Jade Museum Kuala Lumpur is more of a shop than a museum but it does display some exquisite jade pieces from the owner’s collection built up over 40 years in the jade import and export business.
Jade Museum is located in a bungalow in what was once a quiet residential area of KL but is fast being redeveloped into a high rise commercial district.
The owner of the business, Datuk Catherine Chan, was in the museum when I visited and she kindly allowed me to look around and take a few photos. She told me she used to incentivise taxi and bus drivers to bring tourists to her shop but with tourist numbers down she now prefers to supply quality pieces to discerning private clients.
Jade is not mined in Malaysia so everything here is imported from jade producing countries such as Myanmar and China.
There are a number of museum quality pieces on display including a pair of green jade chairs, or Twin Dragon Thrones, of the sort reserved for the Emperor and Empress. There are some fine jade Buddha and Guan Yin statues, some beautiful vases, a jade cabbage, a star fruit bonsai tree made from jade and many other attractive artworks.
There is not a lot of information on display but there is a poster explaining about the grading scale for jade, which is the collective term for two different minerals, jadeite and nephrite. Just as diamonds are graded by the 4 Cs (colour, clarity, carat and cut), jade is classified by the 3 Ts: Tone (i.e. colour), Translucency (ranging from semi-transparent to opaque), and Texture (fine, medium or coarse). In addition the size and weight and the quality of the workmanship will affect the price of the finished jade product.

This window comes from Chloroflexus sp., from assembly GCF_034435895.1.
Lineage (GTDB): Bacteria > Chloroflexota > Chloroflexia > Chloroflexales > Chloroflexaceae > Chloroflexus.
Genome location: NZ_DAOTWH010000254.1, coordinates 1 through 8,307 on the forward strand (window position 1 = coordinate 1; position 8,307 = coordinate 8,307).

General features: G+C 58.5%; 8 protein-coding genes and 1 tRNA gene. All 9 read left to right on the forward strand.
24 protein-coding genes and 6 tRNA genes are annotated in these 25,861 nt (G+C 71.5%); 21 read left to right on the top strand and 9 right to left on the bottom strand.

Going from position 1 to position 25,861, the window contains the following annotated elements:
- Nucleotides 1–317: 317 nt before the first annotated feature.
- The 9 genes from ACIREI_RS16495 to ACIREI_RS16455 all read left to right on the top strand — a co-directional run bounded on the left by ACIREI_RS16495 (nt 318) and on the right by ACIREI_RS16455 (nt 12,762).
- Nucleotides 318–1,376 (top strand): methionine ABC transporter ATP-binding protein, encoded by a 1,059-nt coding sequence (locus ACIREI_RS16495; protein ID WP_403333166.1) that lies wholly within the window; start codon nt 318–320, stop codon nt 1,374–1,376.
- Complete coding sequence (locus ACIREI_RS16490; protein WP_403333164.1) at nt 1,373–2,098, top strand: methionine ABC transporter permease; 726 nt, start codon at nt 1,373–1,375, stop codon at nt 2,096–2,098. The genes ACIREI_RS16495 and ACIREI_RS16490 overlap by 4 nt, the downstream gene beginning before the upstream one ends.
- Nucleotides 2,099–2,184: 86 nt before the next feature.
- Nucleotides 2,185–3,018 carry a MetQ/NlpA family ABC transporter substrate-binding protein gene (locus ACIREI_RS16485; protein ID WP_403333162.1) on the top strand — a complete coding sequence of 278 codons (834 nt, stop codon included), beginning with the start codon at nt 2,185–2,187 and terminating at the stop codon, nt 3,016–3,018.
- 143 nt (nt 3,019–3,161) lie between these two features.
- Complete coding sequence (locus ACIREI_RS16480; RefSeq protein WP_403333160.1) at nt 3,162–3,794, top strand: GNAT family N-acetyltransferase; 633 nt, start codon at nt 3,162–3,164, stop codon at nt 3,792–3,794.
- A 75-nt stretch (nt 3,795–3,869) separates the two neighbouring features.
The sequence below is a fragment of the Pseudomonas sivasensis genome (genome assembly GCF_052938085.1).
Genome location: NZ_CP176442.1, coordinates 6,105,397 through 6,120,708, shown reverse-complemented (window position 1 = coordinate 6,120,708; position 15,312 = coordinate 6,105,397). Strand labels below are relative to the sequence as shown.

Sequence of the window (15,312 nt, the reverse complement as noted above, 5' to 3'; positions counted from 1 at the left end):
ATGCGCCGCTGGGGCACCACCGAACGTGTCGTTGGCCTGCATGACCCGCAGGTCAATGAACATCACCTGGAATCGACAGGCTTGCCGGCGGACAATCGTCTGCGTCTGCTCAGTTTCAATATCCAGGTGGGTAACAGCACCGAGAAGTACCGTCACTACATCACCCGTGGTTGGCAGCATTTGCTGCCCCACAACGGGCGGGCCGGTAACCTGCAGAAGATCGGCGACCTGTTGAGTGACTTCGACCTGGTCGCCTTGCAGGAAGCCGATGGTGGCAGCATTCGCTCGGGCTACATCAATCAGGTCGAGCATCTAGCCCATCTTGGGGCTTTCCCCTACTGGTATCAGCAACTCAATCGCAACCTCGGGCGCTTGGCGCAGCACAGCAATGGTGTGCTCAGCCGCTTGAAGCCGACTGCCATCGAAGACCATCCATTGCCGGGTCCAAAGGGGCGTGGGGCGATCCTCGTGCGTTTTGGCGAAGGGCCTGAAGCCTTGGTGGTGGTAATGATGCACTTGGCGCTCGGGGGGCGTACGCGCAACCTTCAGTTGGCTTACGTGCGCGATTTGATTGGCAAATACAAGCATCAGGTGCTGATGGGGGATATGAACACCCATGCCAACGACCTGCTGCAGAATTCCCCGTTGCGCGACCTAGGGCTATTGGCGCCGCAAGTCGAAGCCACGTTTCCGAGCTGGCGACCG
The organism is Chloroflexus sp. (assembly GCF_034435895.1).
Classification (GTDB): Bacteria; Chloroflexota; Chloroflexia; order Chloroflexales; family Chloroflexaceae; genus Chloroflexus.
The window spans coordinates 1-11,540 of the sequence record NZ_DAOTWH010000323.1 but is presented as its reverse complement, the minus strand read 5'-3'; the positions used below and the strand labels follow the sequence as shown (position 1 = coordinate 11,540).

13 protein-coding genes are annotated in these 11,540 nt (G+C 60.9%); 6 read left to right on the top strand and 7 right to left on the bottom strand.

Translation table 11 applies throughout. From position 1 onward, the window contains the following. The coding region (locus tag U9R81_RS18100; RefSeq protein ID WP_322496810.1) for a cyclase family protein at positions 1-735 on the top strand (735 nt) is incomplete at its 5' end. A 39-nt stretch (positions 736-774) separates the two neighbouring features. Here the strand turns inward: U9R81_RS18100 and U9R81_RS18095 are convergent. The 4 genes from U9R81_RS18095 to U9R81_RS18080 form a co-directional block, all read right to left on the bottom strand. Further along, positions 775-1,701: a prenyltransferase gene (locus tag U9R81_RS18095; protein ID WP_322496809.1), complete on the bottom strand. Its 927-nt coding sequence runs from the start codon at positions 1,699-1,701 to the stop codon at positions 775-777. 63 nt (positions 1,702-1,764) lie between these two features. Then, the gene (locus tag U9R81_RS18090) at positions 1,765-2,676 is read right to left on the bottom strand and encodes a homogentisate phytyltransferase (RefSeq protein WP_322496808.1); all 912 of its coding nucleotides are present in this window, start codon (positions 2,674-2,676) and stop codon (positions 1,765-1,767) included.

Jade comes in many colours. ‘Imperial’ green is seen as the most desirable among connoisseurs but black, white, lavender, red, yellow, orange, grey and brown are also found as well as mixtures of two or more colours.
We tend to associate jade with Asian culture, particularly Chinese, but the gemstone has been valued in ancient Egypt, in Central American cultures and by the Maoris in New Zealand among others.
Jade is believed by some to have mystical powers, giving luck and protection to the wearer or owner and to have healing abilities. It is tough and hard wearing and maintains its colour. It looks nice too with excellent long lasting lustre.
Most of the space in the Jade Museum is given over to items for sale. Display cases contain a wide range of ornaments, Chinese zodiac symbols, teapots, bangles and bracelets, earrings, brooches, necklaces, pendants and rings.
No doubt you can negotiate for discounts and the fact that Jade Museum and its owner have been the recipient of Asia Honesty Awards in the past can give you some comfort that what you are buying is what they what say it is. I sensibly left my wife at home so did not buy anything!
Open daily from 9 am to 5 pm.
Admission is FREE.
I have marked the exact location on this map:
26 Jalan Delima
Off Jalan Imbi
55100 Kuala Lumpur, Malaysia.